Repowering regulations for old wind farms should be streamlined across Europe and obstacles removed, the wind industry urged during the opening of the WindEnergy Hamburg digital conference as policy makers are drafting new permitting rules for wind power.
The installed capacity of wind energy on land in Europe likely will grow to over 700GW by 2050 from 170GW currently, WindEurope chief executive Giles Dickson said. But he added that for that to happen “we we need to make sure we do a good job at repowering as many of the existing wind farms as we possibly can.”
In some key markets, such as Germany and Spain, which have a great number of old wind farms nearing the end of their operating life, that presents a great challenge.
“I am looking forward to bring the vision to life and to repower as many sites as possible in a way that is not in conflict with environmental aspects,” RWE Renewables chief executive Anja-Isobel Dotzenrath said, but also pointed to difficulties the industry is facing in markets such as Germany.
“We need to overcome these distance rules, which are in place in certain geographies, because this is a big downside to the repowering potential that there is.”
To achieve its renewable energy targets, Germany would need to build 16GW of wind on land by 2030, Dotzenrath explained, but that number would go up to 28GW if all assets are counted in that will likely be decommissioned, because they cannot be repowered.
“That is almost double the amount. It is clearly a totally different game if you consider that.”
Dotzenrath also said there isn’t enough momentum among all EU member states when it comes to implementing new EU rules in force from mid-next year on that require all governments to ensure that decisions on permits for new projects are made within a maximum three years, and within a maximum of two years for repowering projects.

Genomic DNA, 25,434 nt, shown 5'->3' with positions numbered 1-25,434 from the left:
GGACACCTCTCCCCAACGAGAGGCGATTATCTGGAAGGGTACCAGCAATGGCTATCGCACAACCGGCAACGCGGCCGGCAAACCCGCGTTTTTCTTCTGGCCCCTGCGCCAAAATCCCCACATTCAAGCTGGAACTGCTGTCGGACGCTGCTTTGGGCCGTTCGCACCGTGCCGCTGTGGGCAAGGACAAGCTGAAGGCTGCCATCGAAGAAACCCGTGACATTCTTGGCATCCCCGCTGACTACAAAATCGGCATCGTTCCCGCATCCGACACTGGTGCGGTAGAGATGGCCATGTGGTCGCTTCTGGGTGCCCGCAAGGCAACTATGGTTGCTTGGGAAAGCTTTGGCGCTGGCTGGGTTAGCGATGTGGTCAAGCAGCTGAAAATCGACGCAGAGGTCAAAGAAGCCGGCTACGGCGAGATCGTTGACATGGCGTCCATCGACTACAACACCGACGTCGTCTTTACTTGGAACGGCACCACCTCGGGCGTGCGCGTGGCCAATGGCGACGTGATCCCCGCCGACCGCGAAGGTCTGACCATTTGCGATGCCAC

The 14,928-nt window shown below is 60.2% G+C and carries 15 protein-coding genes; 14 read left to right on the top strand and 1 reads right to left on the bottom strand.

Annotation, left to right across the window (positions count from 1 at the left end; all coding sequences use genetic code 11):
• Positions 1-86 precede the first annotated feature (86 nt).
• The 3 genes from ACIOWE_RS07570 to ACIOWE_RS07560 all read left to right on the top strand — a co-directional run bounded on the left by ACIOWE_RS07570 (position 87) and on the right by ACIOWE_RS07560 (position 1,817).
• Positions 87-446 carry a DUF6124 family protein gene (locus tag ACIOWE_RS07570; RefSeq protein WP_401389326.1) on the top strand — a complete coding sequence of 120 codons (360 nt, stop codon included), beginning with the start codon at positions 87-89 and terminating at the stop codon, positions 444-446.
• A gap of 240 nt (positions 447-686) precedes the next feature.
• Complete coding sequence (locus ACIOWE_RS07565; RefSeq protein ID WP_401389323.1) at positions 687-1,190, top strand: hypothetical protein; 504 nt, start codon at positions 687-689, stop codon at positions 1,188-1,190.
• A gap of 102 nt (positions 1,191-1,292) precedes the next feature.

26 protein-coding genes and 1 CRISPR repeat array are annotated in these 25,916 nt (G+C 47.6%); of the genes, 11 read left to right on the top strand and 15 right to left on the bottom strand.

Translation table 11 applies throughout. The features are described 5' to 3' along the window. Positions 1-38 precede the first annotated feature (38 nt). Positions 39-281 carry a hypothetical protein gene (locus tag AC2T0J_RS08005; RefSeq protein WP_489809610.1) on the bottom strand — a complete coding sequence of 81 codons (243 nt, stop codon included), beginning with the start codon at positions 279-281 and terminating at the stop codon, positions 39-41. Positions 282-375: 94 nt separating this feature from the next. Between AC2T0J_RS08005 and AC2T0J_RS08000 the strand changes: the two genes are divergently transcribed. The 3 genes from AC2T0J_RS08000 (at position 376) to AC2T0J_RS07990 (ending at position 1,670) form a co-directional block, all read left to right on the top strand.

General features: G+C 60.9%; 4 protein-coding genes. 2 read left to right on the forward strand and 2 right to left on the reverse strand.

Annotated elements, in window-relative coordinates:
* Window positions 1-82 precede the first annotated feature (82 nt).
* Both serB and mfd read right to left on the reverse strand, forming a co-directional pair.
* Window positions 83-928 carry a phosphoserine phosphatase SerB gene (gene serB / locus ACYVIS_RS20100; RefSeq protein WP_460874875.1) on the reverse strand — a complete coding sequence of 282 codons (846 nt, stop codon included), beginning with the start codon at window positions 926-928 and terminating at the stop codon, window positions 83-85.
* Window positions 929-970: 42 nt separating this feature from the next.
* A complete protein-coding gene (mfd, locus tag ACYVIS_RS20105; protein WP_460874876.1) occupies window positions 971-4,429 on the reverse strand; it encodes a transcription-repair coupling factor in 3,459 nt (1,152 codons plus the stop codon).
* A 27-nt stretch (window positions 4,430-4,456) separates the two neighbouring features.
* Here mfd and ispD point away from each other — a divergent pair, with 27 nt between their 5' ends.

Morten Dyrholm, senior vice president at Danish wind power giant Vestas, stressed that repowering is a “tremendous growth option” for the industry, which his company has a keen eye on.
“We need to look at regulations of repowering, we need to see if we can streamline how we do repowering across Europe,” Dyrholm said.
But he added that as in his home country, Denmark, there are concerns about how wind turbines impact the landscape, the repowering debate is actually a debate about reducing the number of turbines.
“We can repower those old sites with modern turbines that are much more effective than the ones we have and thereby reduce the number of turbines and get more electricity out of it.”
Old Spanish fleet
Joan Groizard, director general at Spain’s energy agency (IDAE), said in his country almost half of the operating wind power fleet will be reaching the end of its nominal life in the next decade, a factor that needs to be taken into account when dealing with 2030 capacity targets.
“The question is ‘how do you make use of those premium wind spots?’ Often the oldest wind farms are the ones with the best wind resource, and therefore the ones we need to make the best use of with new turbines, with better turbines.”
Spain is looking into streamlining its environmental permitting, Groizard said, but also acknowledged that permitting in his country is complicated by the fact that regional governments are in charge of small projects with up to 50MW, while the national government is responsible for bigger ones.